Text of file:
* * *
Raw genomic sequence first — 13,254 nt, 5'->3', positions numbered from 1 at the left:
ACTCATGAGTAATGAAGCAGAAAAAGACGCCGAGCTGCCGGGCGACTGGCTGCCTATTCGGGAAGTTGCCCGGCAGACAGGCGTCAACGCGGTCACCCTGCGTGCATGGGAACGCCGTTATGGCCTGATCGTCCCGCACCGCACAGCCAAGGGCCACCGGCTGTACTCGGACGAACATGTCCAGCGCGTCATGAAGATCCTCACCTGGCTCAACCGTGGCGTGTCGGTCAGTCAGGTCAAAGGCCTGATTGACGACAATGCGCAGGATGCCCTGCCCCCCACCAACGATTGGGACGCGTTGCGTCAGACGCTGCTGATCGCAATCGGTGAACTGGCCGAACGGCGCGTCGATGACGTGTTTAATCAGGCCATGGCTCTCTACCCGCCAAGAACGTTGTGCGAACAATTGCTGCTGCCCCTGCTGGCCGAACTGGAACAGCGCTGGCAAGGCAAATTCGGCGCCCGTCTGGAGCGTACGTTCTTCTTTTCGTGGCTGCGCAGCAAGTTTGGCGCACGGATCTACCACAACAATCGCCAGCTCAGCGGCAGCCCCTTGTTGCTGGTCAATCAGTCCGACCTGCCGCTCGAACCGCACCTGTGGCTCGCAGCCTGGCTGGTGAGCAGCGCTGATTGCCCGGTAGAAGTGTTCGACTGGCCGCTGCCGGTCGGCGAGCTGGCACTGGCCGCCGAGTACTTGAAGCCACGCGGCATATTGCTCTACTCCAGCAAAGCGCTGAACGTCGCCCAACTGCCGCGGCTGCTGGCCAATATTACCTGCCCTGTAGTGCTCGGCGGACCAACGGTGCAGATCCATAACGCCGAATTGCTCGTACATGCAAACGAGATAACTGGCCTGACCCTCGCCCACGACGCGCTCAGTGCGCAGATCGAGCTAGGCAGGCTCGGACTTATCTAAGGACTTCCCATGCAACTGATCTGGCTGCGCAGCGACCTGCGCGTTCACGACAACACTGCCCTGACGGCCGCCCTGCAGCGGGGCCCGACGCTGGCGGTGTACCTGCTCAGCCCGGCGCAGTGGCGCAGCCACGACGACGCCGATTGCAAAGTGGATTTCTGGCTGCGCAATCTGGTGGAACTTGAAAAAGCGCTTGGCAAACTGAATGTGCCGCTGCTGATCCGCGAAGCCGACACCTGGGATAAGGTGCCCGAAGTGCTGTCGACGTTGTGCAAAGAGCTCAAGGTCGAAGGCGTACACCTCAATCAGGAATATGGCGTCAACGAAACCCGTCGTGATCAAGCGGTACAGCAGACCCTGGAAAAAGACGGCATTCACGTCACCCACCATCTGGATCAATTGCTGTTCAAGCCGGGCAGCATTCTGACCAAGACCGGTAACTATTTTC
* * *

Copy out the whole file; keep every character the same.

Raw genomic sequence first — 13,254 nt, 5'->3', positions numbered from 1 at the left:
ACTCATGAGTAATGAAGCAGAAAAAGACGCCGAGCTGCCGGGCGACTGGCTGCCTATTCGGGAAGTTGCCCGGCAGACAGGCGTCAACGCGGTCACCCTGCGTGCATGGGAACGCCGTTATGGCCTGATCGTCCCGCACCGCACAGCCAAGGGCCACCGGCTGTACTCGGACGAACATGTCCAGCGCGTCATGAAGATCCTCACCTGGCTCAACCGTGGCGTGTCGGTCAGTCAGGTCAAAGGCCTGATTGACGACAATGCGCAGGATGCCCTGCCCCCCACCAACGATTGGGACGCGTTGCGTCAGACGCTGCTGATCGCAATCGGTGAACTGGCCGAACGGCGCGTCGATGACGTGTTTAATCAGGCCATGGCTCTCTACCCGCCAAGAACGTTGTGCGAACAATTGCTGCTGCCCCTGCTGGCCGAACTGGAACAGCGCTGGCAAGGCAAATTCGGCGCCCGTCTGGAGCGTACGTTCTTCTTTTCGTGGCTGCGCAGCAAGTTTGGCGCACGGATCTACCACAACAATCGCCAGCTCAGCGGCAGCCCCTTGTTGCTGGTCAATCAGTCCGACCTGCCGCTCGAACCGCACCTGTGGCTCGCAGCCTGGCTGGTGAGCAGCGCTGATTGCCCGGTAGAAGTGTTCGACTGGCCGCTGCCGGTCGGCGAGCTGGCACTGGCCGCCGAGTACTTGAAGCCACGCGGCATATTGCTCTACTCCAGCAAAGCGCTGAACGTCGCCCAACTGCCGCGGCTGCTGGCCAATATTACCTGCCCTGTAGTGCTCGGCGGACCAACGGTGCAGATCCATAACGCCGAATTGCTCGTACATGCAAACGAGATAACTGGCCTGACCCTCGCCCACGACGCGCTCAGTGCGCAGATCGAGCTAGGCAGGCTCGGACTTATCTAAGGACTTCCCATGCAACTGATCTGGCTGCGCAGCGACCTGCGCGTTCACGACAACACTGCCCTGACGGCCGCCCTGCAGCGGGGCCCGACGCTGGCGGTGTACCTGCTCAGCCCGGCGCAGTGGCGCAGCCACGACGACGCCGATTGCAAAGTGGATTTCTGGCTGCGCAATCTGGTGGAACTTGAAAAAGCGCTTGGCAAACTGAATGTGCCGCTGCTGATCCGCGAAGCCGACACCTGGGATAAGGTGCCCGAAGTGCTGTCGACGTTGTGCAAAGAGCTCAAGGTCGAAGGCGTACACCTCAATCAGGAATATGGCGTCAACGAAACCCGTCGTGATCAAGCGGTACAGCAGACCCTGGAAAAAGACGGCATTCACGTCACCCACCATCTGGATCAATTGCTGTTCAAGCCGGGCAGCATTCTGACCAAGACCGGTAACTATTTTC